In 1951, Japan’s first soapland bathhouse was established in Tokyo’s Higashi Ginza area. The establishments, whose crucial difference from other erotic businesses is the offering of full sex, spread nationwide and peaked in popularity three decades later with the rise of the asset-inflated “bubble” economy.
Much like the variety of omiyage souvenirs available around the country the special techniques offered by the “foam princesses” (awa hime) differed from region to region.
“It used to be that each shop would hand down their techniques from girl to girl,” says fuzoku commentator Fumio Iwanaga. “They were traditional, and never left the shop.”
With part-timers now dominating the trade, those days are gone. But capturing this golden era was the VHS set “Special Techniques of the Nation’s Soaplands,” which hit store shelves in the mid-1990s. The videos proved to be popular. “I recalled so many fond memories,” a man in his 60s fondly relates to Shukan Post (Jan. 24).
The footage, which covers seven red-light districts, including Susukino in Sapporo, Tokyo’s Yoshiwara and Nakasu in Fukuoka, was revived first in 2011 and again the following year in DVD sets of the same name.
For an introduction to how the business works, the magazine turns to Akira Ikoma, editor of a guide to men’s entertainment called Ore no Tabi (My Journey).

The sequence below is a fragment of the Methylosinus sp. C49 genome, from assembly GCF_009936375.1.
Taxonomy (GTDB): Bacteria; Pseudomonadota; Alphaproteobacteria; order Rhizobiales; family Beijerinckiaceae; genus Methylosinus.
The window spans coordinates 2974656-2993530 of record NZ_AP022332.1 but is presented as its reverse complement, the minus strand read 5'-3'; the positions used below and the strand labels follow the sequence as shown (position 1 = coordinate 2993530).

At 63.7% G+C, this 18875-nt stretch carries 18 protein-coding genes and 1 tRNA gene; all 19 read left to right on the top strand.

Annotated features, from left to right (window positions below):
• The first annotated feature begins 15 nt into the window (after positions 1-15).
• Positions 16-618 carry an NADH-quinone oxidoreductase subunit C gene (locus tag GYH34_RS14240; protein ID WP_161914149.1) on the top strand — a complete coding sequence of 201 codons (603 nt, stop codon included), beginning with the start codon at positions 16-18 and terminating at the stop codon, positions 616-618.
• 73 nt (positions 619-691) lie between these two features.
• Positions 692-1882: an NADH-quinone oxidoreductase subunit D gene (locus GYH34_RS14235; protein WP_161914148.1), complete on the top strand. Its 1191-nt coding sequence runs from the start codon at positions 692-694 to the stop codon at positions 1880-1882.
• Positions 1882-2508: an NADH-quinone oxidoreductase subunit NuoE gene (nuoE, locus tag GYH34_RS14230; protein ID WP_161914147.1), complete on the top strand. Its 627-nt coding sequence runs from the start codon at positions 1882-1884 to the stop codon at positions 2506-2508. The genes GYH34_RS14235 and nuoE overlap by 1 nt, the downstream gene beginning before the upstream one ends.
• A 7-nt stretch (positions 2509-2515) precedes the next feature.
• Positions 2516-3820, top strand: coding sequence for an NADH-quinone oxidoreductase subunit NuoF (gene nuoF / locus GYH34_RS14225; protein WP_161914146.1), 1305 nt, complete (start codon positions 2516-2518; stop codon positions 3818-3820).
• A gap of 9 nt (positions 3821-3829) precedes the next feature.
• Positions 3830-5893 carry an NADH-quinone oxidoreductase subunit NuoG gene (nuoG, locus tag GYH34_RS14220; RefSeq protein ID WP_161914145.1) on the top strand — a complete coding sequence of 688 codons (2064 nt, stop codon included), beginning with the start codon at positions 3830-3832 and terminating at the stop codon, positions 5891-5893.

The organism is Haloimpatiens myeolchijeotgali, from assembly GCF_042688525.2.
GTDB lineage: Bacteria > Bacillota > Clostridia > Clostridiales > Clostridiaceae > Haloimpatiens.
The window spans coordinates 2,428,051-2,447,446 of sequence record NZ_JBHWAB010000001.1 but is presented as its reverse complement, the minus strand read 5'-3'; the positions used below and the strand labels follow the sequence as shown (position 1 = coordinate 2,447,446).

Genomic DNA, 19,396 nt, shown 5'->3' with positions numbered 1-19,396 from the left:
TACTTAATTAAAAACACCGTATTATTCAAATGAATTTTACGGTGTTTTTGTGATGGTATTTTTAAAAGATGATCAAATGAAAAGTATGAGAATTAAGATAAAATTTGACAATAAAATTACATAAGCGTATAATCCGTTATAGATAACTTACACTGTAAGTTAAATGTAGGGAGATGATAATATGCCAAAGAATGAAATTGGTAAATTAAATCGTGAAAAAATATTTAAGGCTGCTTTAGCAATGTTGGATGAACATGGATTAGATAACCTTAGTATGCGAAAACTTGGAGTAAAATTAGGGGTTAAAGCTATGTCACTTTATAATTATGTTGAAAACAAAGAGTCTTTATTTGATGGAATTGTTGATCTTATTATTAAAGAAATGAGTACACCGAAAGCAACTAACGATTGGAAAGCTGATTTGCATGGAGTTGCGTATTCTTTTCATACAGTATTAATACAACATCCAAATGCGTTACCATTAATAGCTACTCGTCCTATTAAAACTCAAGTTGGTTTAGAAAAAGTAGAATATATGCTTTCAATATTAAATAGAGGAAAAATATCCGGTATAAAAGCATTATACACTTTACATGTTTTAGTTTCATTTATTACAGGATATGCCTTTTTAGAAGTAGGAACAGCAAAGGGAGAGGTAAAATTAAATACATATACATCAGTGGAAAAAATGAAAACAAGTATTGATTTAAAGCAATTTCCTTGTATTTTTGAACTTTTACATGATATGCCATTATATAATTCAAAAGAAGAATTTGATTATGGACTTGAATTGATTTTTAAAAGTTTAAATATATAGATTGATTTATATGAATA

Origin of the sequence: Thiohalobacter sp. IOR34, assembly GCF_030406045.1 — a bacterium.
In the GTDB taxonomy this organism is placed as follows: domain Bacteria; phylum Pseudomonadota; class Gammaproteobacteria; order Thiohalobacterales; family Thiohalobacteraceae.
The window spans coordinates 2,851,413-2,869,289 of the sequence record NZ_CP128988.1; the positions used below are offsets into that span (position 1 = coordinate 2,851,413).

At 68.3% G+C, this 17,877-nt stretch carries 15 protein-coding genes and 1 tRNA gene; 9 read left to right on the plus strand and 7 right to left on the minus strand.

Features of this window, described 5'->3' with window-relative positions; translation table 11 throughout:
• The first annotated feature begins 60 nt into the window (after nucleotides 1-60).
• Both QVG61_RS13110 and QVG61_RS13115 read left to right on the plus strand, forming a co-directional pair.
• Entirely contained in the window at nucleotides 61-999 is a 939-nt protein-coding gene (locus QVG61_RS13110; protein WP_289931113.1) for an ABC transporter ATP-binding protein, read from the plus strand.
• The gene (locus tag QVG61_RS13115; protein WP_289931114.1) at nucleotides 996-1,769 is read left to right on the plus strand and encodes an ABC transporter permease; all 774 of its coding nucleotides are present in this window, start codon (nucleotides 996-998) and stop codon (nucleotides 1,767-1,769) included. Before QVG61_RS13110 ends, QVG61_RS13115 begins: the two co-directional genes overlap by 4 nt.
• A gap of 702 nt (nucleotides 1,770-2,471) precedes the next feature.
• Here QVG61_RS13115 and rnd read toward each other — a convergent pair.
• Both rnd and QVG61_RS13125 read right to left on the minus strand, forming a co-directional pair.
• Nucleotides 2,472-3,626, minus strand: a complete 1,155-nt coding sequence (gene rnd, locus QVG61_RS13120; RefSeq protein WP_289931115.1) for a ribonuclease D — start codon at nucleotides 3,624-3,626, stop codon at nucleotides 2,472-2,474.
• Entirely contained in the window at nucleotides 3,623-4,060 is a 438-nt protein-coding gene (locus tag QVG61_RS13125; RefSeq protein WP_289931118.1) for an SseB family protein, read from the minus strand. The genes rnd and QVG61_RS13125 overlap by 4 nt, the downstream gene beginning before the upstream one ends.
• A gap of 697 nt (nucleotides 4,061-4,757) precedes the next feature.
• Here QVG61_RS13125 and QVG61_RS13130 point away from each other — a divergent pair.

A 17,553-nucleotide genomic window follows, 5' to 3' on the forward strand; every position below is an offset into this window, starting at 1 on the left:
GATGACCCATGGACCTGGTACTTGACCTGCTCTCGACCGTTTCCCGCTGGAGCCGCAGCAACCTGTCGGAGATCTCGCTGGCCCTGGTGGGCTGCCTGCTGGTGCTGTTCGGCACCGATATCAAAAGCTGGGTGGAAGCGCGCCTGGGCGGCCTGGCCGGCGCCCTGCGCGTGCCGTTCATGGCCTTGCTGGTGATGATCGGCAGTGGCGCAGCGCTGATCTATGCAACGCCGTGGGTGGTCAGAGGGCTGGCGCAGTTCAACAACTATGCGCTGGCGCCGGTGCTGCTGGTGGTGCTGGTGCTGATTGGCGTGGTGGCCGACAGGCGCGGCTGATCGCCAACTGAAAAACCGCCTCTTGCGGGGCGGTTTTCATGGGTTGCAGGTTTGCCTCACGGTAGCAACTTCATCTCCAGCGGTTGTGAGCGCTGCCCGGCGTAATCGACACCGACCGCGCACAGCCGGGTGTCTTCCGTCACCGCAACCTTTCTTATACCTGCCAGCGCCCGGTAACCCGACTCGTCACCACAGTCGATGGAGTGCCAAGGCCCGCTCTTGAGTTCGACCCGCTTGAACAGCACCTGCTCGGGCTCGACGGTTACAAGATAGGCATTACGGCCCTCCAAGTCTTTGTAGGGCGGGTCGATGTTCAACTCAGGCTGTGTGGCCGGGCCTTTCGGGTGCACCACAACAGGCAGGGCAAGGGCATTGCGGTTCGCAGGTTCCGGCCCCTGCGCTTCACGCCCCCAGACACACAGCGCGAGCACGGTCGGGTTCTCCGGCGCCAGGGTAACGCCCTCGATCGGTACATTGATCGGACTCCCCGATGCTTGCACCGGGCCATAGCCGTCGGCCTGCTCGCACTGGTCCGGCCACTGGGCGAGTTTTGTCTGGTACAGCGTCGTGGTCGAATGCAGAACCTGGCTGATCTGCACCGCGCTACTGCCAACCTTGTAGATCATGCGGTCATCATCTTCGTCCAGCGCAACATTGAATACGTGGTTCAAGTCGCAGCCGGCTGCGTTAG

“Typical soapland services start off in the tub,” says Ikoma, “and then continue onto the bath mat. The bed is saved for last.”
In Susukino, the largest red-light district in agriculture-rich Hokkaido, the body-washing is done with dairy products in lieu of lotion. In the video, soapstress Anna scrubs down the body of a customer with raw cream. In the bath, he becomes visibly stimulated within the milky-white water, which Shukan Post describes by the term miruku senbokyo (milk periscope).
“Ah, Hokkaido!” exclaims the obviously satisfied customer.
Next is a “snow washing” session, in which Anna rubs down the customer’s warm body with ice drawn from a basin. She as well administers “ice flow play” by deftly passing ice inside her mouth to his. She also inserts a few pieces into her vagina for him to remove.
More cream is added once the pair arrive on the mat. With the customer on his back, Anna climbs atop such that her face is at his lower end, a position referred to as hanadokei, or flower clock. Sapporo has a large clock tower, which is a popular tourist attraction. Thus, in Susukino the position is known as ootokei, meaning big watch. “I learned that from my older colleagues,” says Anna.
Fuzoku commentator Iwanaga says that this kind of local flavor kept customers keen. UNESCO, which last year deemed Mt. Fuji and Japan’s washoku cuisine as intangible cultural properties, is unlikely to find the footage to be as enlightening as Shukan Post, but the magazine promises plenty of foamy fun. (K.N.)
Source: “‘Zenkoku maboroshi no soopu higi’ sono mekuru meku seikai,” Shukan Post (Jan. 24, pages 154-159)
Note: Brief extracts from Japanese vernacular media in the public domain that appear here were translated and summarized under the principle of “fair use.” Every effort has been made to ensure accuracy of the translations. However, we are not responsible for the veracity of their contents. The activities of individuals described herein should not be construed as “typical” behavior of Japanese people nor reflect the intention to portray the country in a negative manner. Our sole aim is to provide examples of various types of reading matter enjoyed by Japanese.